7. Can my SDIRA partner with others or with myself to invest?

Your IRA can partner funds with your personal money and other investors and entities to invest. It can even partner with other IRAs to invest. Income and investment-related expenses (if any) are distributed and paid commensurate with each partner’s percentage of ownership.

8. What IRS rules for SDIRAs do I need to know to use a self-directed account?

Self-directed plans are governed by the same rules as any other retirement or savings plan. But self-directed plan owners must understand prohibited transactions for IRAs and make sure your IRA does not transact with disqualified persons or entities. Prohibited transactions, whether committed unknowingly or not, cause your IRA to suffer penalties, taxation, and even disqualification of its tax-sheltered status.

Disqualified persons include:

    • The IRA holder and his or her spouse
    • The IRA holder’s lineal ascendants, lineal descendants, and spouses of lineal descendants
    • Investment advisors and managers
    • Any corporation, partnership, trust or estate in which the disqualified person maintains control as a president, manager, etc.
    • Anyone providing services to the IRA, such as the trustee or custodian

9. What are some examples of prohibited transactions for a self-directed plan?

Examples of prohibited transactions include:

    • You or a disqualified person vacationing in property owned by your IRA
    • Purchasing a property from your own IRA
    • Selling an asset you or a disqualified person owns to your IRA
    • Lending money from your IRA to yourself or a disqualified person

For more explicit rules regarding prohibited transactions and disqualified persons, read IRC 4975. Consulting with a certified public accountant or other financial professional is advised to ensure your account is compliant with IRS regulations.

10. How do I learn more about self-direction and alternative investments?

Advanta IRA offers weekly webinars at no cost for individuals to learn how to take control of their own retirement accounts and build tax-free or tax-deferred wealth for retirement using SDIRAs.

We also host a virtual investor marketplace and networking event called Pitch, Promote, & Prosper. This lively online forum occurs twice a month and allows investors to connect and pitch their own investment deals and services to each other.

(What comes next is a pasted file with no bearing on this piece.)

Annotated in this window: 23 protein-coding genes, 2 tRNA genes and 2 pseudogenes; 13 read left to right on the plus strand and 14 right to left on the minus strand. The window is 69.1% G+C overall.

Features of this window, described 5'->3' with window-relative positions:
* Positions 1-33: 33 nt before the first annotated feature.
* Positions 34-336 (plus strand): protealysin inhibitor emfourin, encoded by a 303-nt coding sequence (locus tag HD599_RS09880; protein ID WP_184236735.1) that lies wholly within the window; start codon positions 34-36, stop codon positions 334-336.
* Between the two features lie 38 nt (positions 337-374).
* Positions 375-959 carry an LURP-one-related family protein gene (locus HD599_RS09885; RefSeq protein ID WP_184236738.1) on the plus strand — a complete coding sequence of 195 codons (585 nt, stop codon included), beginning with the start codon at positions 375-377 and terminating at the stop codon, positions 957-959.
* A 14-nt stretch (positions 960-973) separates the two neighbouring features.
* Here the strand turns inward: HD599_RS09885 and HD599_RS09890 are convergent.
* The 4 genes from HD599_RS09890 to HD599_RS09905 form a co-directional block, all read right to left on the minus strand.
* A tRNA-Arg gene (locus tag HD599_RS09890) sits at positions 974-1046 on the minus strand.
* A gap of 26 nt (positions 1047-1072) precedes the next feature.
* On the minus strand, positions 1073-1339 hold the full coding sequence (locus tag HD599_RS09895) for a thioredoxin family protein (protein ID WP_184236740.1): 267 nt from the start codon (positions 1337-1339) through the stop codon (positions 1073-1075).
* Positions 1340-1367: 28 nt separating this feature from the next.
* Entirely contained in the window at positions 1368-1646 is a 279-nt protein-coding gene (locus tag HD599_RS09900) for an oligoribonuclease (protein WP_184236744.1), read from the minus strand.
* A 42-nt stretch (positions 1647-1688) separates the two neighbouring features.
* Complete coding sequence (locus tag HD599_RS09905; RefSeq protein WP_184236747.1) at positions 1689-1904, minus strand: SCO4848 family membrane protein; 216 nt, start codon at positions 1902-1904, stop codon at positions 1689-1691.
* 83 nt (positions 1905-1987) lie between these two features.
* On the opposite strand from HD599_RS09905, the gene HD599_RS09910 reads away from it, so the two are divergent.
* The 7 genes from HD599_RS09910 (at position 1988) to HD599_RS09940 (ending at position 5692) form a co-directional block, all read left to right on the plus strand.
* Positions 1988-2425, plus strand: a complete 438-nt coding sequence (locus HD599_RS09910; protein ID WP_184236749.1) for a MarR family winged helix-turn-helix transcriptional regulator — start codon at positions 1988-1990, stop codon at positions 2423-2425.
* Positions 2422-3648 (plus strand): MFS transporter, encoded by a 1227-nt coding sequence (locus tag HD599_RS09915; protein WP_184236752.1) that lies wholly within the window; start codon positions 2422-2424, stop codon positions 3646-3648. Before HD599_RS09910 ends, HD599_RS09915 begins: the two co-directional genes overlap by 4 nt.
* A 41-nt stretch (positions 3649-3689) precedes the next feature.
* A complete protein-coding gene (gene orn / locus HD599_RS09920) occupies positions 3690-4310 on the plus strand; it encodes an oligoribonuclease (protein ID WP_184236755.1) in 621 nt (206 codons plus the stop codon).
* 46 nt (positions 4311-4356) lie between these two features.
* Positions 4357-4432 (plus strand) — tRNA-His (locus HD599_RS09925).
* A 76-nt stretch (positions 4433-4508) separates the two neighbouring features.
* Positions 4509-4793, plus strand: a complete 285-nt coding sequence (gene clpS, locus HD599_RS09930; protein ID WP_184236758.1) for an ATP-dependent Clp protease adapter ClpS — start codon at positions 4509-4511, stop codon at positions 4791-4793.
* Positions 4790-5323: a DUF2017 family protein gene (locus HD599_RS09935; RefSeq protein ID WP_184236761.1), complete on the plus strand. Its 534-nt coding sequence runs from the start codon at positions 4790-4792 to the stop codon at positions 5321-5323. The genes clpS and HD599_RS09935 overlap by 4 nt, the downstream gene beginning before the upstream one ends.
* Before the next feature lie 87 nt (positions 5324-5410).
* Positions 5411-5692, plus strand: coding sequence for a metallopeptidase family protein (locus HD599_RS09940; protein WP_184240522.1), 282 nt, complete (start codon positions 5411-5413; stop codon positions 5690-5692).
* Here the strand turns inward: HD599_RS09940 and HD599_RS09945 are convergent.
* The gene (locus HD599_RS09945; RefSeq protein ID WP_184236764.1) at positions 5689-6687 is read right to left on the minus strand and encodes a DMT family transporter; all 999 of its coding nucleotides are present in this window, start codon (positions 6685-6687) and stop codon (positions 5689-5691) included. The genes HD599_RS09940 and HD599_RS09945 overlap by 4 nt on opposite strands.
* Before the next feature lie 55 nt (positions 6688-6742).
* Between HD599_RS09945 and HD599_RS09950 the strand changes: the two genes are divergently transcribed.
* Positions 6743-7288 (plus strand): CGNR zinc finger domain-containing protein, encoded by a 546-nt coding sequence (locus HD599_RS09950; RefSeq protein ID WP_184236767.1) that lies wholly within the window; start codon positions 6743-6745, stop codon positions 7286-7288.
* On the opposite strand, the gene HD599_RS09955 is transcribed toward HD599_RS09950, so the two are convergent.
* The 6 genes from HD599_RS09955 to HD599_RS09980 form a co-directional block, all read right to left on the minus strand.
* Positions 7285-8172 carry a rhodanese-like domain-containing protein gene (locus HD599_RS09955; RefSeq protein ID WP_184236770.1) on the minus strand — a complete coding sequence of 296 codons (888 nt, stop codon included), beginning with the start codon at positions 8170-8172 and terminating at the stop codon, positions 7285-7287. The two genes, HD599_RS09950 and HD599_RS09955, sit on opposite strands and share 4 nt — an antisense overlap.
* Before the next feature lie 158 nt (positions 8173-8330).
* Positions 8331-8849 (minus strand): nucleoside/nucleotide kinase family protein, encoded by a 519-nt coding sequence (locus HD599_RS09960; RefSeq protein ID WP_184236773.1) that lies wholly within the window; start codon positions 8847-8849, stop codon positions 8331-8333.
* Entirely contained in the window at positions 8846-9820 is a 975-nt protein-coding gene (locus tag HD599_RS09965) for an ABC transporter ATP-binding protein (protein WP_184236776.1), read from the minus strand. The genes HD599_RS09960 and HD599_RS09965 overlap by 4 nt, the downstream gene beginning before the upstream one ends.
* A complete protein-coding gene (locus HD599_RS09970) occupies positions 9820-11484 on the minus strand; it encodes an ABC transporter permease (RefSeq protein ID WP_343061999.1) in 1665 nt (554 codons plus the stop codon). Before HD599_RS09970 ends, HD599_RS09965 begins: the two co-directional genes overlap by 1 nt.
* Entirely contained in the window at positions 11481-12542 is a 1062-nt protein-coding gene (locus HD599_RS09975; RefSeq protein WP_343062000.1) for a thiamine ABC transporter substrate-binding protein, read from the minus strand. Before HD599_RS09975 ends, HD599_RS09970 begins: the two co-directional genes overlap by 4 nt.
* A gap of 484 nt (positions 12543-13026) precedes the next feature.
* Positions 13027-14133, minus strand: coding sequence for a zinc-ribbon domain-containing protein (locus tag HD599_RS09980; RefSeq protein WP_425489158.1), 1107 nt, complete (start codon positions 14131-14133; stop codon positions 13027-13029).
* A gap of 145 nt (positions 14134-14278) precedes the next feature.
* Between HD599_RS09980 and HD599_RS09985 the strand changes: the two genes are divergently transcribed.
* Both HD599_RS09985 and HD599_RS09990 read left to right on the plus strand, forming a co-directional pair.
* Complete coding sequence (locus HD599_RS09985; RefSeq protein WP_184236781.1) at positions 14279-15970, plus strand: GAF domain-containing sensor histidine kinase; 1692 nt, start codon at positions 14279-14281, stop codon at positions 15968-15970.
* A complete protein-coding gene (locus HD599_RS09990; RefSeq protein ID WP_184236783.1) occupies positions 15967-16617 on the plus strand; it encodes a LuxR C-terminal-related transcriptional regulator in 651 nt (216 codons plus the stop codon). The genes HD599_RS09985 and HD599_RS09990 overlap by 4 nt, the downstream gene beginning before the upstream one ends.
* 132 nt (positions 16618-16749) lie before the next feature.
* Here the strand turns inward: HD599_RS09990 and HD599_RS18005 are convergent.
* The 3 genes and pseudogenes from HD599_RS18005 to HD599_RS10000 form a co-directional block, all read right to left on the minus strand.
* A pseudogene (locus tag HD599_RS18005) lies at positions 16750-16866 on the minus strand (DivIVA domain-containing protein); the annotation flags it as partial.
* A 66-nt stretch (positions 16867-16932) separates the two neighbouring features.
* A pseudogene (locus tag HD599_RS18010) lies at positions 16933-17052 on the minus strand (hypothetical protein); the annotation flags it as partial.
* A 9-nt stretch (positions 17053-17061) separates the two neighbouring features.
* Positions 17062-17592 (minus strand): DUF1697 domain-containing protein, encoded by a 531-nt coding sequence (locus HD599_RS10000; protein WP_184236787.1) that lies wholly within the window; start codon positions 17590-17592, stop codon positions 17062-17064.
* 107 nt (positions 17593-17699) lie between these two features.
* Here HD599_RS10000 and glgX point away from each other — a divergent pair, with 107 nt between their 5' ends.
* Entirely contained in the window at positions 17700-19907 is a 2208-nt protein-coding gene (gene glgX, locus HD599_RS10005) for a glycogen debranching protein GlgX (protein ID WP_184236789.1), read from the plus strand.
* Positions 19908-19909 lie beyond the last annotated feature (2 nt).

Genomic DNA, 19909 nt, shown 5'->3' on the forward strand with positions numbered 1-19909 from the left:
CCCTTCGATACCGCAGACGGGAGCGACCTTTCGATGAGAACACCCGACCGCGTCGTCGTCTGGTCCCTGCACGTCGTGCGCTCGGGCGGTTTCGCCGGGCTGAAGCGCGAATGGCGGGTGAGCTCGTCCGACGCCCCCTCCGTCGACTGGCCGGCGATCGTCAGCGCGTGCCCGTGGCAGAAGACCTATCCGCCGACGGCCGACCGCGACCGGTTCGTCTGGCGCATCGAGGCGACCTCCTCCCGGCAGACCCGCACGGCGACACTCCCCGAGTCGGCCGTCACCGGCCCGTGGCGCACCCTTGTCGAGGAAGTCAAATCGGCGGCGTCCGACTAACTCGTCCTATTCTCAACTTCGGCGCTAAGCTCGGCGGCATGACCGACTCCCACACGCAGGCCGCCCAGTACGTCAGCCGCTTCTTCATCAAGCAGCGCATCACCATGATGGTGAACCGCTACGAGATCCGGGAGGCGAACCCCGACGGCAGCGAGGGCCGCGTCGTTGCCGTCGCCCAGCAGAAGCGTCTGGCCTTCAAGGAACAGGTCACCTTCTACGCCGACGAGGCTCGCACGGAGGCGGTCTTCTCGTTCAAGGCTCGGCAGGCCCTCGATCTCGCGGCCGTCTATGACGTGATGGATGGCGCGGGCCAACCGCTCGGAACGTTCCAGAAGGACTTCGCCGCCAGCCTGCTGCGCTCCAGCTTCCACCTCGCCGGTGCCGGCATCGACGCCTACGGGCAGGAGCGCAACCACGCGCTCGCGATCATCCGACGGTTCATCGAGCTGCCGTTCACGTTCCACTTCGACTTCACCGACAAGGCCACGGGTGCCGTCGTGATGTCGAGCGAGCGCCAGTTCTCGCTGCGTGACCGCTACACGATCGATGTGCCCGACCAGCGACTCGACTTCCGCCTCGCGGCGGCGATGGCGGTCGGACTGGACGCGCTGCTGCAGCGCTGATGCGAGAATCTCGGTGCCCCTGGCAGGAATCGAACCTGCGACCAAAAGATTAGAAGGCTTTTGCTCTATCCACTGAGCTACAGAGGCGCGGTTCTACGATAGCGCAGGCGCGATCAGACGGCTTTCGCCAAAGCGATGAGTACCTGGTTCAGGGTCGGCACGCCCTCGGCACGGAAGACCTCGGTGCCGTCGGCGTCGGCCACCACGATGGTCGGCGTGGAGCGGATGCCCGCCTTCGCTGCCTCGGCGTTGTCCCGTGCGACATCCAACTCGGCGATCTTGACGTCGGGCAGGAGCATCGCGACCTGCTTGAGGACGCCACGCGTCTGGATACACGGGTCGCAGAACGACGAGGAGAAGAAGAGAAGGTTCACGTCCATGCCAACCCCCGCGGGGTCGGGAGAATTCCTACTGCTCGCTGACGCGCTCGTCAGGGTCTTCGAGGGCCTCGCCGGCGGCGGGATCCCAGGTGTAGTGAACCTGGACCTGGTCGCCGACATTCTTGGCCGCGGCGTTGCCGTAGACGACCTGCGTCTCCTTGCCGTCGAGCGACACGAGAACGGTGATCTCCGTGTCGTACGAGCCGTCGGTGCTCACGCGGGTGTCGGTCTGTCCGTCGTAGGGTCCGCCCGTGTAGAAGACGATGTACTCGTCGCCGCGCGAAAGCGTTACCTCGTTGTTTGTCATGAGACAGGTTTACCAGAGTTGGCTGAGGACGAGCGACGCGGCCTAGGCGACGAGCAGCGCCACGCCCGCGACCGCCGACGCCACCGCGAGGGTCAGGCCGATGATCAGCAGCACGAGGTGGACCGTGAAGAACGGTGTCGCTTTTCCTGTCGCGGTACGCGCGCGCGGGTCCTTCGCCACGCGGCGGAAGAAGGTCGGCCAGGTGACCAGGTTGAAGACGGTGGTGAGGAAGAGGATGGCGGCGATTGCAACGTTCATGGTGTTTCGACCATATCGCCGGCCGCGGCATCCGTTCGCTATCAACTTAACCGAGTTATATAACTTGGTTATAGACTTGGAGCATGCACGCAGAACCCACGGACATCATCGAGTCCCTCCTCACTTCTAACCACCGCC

You can check out Advanta IRA’s Alternative Investing Advantage podcast that covers the latest market updates and features guests who discuss investment strategies for beginner and sophisticated investors.

Contact Advanta IRA if have questions. We do not sell investments or give advice, but our team of experts enjoy educating people about self-directed strategies and the wealth-building opportunities alternative investments present.

Additional reading on this topic:

How to Invest in Gold and More with a Precious Metals IRA

10 Ways to Find Alternative Investments to the Stock Market for Your IRA

Why Consider a Self-Directed Health Savings Account?

Take control. Build your own wealth. Secure your own future. Open a self-directed IRA today.

Free eBook

Self-Directed IRAs:
Take Control of Your Retirement Funds


About Scott Maurer

Scott Maurer, Vice President of Sales for Advanta IRA, is a recognized expert in the field of self-directed IRAs. With a law degree from the University of Florida and as a designated Certified IRA Services Professional (CISP), Scott’s keen understanding of rules and regulations fuels his passion to educate others on the power of investing in alternative assets using self-directed IRAs. Scott is a frequent guest on retirement and investing webinars and podcasts, and he has shown thousands of individuals how to achieve financial freedom by teaching them how to use their retirement funds to invest in private placements, real estate, private lending, and more. Throughout his two decades in the industry, he has watched numerous unique investments unfold, giving him great perspective of what is possible when people take control of their retirement funds and investing decisions.